Refugees and asylum seekers

Policy actions  4 of 4

Unaccompanied children

Children and young people under the age of 18 who arrive in Scotland without parents or guardians are defined as Unaccompanied Children (UC).

Each month as many as five UCs arrive in Scotland, some of whom claim asylum, and in many cases may have been trafficked.

In section 19 of our children's rights progress report Do the Right Thing we recognise UCs as a particularly vulnerable group of young people for whom we must provide better support.

Scottish Guardianship Service

We support UCs by providing funding to the Scottish Guardianship Service (SGS), which is managed and delivered by the Scottish Refugee Council and Aberlour Children's Charity.

The SGS works with local authorities and other stakeholders, for example legal services, to help UCs access the assistance they need and to make informed decisions about their future.

The Human Trafficking and Exploitation (Scotland) Act 2015 put the Independent Child Trafficking Guardian on a statutory footing. This means that Ministers are under duty to provide a guardian for every eligible child, and that relevant authorities will be under duty to refer any eligible child to a guardian.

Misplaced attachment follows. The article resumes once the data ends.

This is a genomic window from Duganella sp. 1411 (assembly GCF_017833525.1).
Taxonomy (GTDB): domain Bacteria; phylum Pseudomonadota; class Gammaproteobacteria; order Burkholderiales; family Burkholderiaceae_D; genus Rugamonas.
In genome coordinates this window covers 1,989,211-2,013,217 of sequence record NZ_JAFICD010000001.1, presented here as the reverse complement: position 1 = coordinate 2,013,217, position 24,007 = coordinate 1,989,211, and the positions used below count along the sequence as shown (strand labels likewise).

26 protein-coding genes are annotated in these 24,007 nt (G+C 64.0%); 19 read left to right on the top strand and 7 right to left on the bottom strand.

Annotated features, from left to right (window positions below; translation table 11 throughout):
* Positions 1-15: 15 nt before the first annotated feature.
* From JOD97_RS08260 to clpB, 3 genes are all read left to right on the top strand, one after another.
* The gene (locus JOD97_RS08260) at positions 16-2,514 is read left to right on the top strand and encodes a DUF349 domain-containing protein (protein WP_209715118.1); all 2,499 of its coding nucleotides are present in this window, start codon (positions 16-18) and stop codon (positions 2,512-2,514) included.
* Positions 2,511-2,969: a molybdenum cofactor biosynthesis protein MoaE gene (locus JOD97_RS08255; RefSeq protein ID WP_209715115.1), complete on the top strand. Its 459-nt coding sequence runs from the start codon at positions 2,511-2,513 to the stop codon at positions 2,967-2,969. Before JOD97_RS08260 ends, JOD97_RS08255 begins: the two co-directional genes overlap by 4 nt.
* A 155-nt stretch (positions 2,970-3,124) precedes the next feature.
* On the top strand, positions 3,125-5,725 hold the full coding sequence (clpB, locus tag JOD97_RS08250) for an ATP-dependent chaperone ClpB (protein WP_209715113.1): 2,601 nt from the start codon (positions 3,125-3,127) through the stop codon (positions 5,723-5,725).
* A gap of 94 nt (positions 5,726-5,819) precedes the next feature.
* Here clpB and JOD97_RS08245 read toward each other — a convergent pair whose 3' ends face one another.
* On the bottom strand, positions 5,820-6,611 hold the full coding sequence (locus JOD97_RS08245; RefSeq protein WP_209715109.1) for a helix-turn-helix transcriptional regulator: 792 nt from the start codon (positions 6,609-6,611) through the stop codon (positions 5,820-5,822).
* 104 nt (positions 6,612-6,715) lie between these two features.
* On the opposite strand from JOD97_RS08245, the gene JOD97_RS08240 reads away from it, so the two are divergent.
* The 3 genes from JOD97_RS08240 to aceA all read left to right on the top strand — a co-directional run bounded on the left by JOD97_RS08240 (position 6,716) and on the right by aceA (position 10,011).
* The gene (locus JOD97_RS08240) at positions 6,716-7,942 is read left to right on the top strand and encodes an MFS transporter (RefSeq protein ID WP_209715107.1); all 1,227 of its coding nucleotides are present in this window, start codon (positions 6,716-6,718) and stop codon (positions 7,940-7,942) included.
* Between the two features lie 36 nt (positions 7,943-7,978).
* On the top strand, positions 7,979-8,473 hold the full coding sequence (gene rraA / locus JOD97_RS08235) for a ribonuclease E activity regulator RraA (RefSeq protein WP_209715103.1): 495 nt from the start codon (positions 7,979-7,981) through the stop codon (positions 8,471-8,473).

This guardian will:

  • act as a point of contact and continuity as they progress through the asylum and immigration system
  • make them aware of their rights
  • explain to them the aspects of the asylum, trafficking and welfare system
  • introduce them to social opportunities and begin to integrate them into community life

More information on the SGS is available on their website.

Age assessment for becoming 'looked after'

Under Section 25 of the Children (Scotland) Act 1995 local authorities are obliged to provide UC with accommodation and safeguarding, from which point they become looked after children.

The Human Trafficking and Exploitation (Scotland) Act 2015 requires relevant authorities to presume that a victim of human trafficking is a child in any circumstance where their age is uncertain, but there are reasonable grounds to believe that they are under 18 years of age.

In these circumstances the victim is presumed to be a child for the purpose of receiving immediate age-appropriate support and services until their age is formally established.

To reflect the change in legislation, revised Age Assessment Practice Guidance for Scotland was published in March 2018.

Back to top